Facebook is all about the people. They’re like pogs, or baseball cards; you need to collect as many as possible, sort through them, keep the best around and try to make the best of the worst to gather more.
1. Post More Often
How often do you post on Facebook? Once a week? Three times a week? Once a day? You might be surprised at how often your audience will support you. In fact, you pretty much need to post more often, unless you’re already on the verge of spamming.
How often is often enough? That depends on your audience. You can take advice found on the Internet, and post two or three times per day. You should, however, test your audience and find out what works best.
How can you do this? Make use of Facebook’s Insights. Measure the engagement, clicks and other performance metrics you might find useful. Post once per day for a few weeks, measuring the stats. Jump up to two or three posts per day for a few weeks, and measure the same metrics. Which is better? If you see them rise for two posts a day, but see them drop again for three, your sweet spot is two.
2. Post at the Right Times
You should also schedule your posts to show up at the right times each day. When is the right time? Again, measure your audience. I can’t tell you when they’re most active; it all depends on individual factors like family presence and career. If you’re marketing primarily towards night shift workers, you’re going to want to present your message at certain times. If you’re marketing towards people predominantly in California, you have other best times.
When I say schedule your posts, note that this does not mean you should set them to fire and forget about them. You still need to be around and available to engage with your users when they see your posts. The more you engage, the more they will engage with you. The more they engage with you, the more visible your posts are. The more visible your posts are, the more people will come in to see what’s going on.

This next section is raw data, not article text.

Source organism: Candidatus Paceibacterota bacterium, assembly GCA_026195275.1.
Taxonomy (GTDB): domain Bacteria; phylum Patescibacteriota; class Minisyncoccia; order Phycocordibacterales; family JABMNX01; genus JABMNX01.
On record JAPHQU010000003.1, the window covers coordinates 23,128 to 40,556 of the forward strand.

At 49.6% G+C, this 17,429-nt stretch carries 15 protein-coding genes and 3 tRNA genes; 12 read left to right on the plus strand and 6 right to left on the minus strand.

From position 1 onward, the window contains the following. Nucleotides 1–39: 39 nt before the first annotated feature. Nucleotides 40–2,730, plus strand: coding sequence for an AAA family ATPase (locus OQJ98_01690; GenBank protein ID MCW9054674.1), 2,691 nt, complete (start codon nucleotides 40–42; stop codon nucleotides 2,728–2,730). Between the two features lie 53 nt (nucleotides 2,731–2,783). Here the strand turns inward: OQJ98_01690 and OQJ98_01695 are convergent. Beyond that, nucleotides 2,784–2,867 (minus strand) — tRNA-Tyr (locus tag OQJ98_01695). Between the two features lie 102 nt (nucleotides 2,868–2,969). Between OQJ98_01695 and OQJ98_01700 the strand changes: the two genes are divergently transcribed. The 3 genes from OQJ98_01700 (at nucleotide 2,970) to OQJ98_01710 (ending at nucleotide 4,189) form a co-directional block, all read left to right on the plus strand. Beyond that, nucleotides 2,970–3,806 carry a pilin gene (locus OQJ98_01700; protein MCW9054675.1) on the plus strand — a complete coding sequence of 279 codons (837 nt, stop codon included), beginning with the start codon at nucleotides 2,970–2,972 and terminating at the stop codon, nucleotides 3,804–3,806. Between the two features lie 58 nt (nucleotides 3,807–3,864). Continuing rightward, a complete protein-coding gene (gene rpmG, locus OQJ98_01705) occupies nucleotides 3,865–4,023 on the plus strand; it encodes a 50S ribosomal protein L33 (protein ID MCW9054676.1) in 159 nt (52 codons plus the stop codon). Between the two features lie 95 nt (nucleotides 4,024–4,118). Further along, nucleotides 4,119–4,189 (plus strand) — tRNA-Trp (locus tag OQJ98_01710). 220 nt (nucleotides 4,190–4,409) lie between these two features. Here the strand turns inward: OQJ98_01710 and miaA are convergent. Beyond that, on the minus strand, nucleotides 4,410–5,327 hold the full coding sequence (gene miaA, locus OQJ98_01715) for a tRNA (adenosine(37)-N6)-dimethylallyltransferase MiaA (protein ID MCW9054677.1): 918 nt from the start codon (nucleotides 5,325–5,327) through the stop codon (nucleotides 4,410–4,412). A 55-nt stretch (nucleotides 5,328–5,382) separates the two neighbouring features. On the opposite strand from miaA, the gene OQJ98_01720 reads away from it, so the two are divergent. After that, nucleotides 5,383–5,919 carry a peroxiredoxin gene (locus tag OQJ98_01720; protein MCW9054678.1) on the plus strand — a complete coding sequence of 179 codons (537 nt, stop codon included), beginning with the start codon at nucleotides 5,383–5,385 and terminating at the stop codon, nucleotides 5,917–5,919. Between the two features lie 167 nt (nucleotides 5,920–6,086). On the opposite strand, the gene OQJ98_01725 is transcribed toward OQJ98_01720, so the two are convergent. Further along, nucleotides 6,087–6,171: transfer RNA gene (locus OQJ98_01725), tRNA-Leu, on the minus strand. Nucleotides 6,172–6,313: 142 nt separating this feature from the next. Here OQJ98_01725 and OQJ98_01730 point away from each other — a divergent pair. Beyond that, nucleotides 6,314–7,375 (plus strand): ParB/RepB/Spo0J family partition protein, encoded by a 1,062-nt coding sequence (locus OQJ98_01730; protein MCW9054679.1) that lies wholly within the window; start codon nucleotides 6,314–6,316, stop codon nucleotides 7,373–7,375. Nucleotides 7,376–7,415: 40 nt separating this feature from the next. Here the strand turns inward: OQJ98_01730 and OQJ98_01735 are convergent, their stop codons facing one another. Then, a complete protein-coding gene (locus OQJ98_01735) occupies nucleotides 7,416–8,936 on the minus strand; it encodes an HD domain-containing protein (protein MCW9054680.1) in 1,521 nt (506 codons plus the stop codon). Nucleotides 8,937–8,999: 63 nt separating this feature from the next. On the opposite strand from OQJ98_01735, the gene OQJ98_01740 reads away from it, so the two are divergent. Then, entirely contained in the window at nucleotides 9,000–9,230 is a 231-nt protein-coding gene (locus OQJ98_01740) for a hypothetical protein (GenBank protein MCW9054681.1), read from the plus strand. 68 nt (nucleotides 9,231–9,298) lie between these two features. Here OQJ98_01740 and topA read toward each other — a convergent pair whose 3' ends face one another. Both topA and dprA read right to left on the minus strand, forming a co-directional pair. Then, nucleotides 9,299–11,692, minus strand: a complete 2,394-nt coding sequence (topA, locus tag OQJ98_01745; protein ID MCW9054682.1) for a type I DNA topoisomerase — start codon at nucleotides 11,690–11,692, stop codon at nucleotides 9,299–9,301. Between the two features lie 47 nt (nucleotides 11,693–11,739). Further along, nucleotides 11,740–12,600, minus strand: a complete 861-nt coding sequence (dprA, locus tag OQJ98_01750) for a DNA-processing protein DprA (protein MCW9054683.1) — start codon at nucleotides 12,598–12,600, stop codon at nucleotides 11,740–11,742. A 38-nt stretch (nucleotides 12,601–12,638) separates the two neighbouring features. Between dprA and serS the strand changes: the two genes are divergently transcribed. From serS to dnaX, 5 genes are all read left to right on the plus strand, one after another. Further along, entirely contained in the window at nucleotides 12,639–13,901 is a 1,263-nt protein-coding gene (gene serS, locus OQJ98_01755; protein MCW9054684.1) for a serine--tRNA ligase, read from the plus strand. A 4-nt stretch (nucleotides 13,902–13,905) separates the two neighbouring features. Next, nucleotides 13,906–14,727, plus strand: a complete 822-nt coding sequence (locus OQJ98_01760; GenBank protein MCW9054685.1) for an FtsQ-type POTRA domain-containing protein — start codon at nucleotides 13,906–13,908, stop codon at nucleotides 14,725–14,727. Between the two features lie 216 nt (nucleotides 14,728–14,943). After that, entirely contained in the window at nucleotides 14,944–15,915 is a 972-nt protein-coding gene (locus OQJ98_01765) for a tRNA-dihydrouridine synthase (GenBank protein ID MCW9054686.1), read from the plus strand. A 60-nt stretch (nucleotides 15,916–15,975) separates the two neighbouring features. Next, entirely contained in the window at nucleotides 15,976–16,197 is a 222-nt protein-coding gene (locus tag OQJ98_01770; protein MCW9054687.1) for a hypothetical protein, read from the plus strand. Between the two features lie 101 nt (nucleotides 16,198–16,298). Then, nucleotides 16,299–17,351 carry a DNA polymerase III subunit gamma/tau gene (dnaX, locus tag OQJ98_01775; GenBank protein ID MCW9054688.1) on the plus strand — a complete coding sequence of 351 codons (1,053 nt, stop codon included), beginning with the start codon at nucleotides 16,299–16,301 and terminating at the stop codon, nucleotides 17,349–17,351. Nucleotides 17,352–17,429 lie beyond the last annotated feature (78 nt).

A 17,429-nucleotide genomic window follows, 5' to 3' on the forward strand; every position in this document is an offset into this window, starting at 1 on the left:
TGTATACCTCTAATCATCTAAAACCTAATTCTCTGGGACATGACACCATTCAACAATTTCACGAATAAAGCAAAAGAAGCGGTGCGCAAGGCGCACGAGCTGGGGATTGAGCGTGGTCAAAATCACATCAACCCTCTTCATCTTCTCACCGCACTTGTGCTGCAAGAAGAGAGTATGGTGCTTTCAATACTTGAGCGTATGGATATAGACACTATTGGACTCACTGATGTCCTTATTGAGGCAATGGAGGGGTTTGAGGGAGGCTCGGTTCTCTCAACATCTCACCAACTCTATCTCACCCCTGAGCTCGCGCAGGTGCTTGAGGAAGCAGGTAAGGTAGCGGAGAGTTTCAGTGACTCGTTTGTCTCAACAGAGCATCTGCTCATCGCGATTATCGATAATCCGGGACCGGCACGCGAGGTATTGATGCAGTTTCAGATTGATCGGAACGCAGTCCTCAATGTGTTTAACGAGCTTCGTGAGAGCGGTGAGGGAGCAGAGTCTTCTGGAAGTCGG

3. Post Compelling Images
Facebook has been increasingly becoming a visual platform. Where before, there were small profile pictures, tiny sidebar ads, no app pictures and mediocre thumbnails for your posts, now there are pictures everywhere. The cover photo is huge, apps have thumbnails and your posts have massive preview images you can choose using open graph attributes.
There are a lot of practices you should keep in mind when you’re posting images. They need to be sized properly. They need to keep within Facebook’s text ratio guidelines. They should catch the eye compared to other posts on a page. They should be interesting and have something to do with the post they’re attached to. There’s a lot to remember, so get started learning and experimenting as soon as possible.
4. Post for Mobile Users
You know how everyone is always complaining about other people checking Facebook on their phones all the time? That’s not an exaggeration. Over half of all Facebook traffic comes from people using mobile devices, be they tablets or smartphones. This is a phenomenal metric, and it means if you’re not posting for mobile users, you may as well not be posting.